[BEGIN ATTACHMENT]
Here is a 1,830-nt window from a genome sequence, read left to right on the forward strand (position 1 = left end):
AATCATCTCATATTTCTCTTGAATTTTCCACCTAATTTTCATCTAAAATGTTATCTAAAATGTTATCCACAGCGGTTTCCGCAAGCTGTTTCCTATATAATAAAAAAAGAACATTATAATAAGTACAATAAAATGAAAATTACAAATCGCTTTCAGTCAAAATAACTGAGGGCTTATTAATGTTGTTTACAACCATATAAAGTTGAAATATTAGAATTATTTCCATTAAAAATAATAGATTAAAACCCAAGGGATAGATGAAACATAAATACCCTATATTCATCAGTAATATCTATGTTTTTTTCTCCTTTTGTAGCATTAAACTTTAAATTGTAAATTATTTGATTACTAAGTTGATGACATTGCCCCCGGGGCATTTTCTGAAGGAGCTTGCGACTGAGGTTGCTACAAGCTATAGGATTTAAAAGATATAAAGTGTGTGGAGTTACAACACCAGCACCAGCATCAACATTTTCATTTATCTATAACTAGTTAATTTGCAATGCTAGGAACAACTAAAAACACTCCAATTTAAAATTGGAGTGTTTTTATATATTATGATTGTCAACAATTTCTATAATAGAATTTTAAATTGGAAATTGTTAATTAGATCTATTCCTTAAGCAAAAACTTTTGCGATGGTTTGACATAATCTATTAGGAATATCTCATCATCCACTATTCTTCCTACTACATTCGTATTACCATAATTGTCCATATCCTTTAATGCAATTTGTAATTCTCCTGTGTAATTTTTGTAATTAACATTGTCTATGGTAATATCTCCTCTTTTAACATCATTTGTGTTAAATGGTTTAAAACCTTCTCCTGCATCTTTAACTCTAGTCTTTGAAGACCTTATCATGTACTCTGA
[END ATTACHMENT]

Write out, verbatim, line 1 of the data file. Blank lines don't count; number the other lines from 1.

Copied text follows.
Here is a 1,830-nt window from a genome sequence, read left to right on the forward strand (position 1 = left end):